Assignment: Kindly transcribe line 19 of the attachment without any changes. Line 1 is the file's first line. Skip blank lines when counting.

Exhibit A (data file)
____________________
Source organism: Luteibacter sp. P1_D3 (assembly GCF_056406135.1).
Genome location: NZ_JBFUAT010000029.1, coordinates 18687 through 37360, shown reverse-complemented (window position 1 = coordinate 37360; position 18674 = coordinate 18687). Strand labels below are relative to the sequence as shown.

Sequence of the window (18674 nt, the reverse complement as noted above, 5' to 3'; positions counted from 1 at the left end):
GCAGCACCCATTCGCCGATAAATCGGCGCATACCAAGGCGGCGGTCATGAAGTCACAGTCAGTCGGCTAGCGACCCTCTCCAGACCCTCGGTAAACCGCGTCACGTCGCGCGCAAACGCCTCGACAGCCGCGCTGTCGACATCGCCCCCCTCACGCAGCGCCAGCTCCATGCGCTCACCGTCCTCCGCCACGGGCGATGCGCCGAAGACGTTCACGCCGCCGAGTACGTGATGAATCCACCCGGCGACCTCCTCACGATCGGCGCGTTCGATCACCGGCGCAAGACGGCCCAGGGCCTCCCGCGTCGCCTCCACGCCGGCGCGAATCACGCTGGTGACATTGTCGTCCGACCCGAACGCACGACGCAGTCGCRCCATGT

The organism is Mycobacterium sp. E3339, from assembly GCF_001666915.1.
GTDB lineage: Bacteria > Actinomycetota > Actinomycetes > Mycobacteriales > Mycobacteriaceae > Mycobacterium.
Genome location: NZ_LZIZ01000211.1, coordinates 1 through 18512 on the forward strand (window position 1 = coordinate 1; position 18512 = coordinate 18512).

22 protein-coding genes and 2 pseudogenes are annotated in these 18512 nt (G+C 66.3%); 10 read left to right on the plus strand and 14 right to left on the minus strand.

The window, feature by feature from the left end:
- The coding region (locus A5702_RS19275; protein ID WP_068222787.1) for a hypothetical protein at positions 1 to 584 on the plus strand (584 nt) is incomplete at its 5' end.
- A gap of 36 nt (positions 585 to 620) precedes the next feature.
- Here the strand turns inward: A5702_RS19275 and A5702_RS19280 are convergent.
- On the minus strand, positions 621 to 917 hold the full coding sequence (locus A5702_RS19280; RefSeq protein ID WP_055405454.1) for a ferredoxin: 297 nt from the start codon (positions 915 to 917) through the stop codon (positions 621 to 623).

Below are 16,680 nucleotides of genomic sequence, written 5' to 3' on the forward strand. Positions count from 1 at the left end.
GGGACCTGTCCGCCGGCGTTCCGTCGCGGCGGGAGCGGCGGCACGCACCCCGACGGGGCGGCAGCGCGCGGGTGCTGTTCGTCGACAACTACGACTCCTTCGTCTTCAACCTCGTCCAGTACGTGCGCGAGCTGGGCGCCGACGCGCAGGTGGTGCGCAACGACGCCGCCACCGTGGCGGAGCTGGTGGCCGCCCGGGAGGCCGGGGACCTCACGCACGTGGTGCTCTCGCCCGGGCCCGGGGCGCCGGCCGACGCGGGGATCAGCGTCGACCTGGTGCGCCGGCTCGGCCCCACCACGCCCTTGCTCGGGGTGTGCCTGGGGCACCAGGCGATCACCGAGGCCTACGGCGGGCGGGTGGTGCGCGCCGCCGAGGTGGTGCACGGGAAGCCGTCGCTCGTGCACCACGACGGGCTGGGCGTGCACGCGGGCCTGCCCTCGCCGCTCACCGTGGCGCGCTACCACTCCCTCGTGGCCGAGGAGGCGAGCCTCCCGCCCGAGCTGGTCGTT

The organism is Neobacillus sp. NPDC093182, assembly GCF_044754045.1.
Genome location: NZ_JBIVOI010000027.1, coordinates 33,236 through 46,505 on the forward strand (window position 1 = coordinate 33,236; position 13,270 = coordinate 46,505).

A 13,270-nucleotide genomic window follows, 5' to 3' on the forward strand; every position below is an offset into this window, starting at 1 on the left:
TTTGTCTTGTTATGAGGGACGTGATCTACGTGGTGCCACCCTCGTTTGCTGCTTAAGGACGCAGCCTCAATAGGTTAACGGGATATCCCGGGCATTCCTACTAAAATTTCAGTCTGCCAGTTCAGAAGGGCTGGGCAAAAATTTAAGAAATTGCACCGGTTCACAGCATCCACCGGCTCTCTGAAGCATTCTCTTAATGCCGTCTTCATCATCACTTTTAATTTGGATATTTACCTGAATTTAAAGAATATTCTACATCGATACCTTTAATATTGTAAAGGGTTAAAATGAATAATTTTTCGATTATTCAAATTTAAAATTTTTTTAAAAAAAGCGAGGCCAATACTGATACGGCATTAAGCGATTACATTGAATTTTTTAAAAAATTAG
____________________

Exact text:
TTTGTCTTGTTATGAGGGACGTGATCTACGTGGTGCCACCCTCGTTTGCTGCTTAAGGACGCAGCCTCAATAGGTTAACGGGATATCCCGGGCATTCCTACTAAAATTTCAGTCTGCCAGTTCAGAAGGGCTGGGCAAAAATTTAAGAAATTGCACCGGTTCACAGCATCCACCGGCTCTCTGAAGCATTCTCTTAATGCCGTCTTCATCATCACTTTTAATTTGGATATTTACCTGAATTTAAAGAATATTCTACATCGATACCTTTAATATTGTAAAGGGTTAAAATGAATAATTTTTCGATTATTCAAATTTAAAATTTTTTTAAAAAAAGCGAGGCCAATACTGATACGGCATTAAGCGATTACATTGAATTTTTTAAAAAATTAG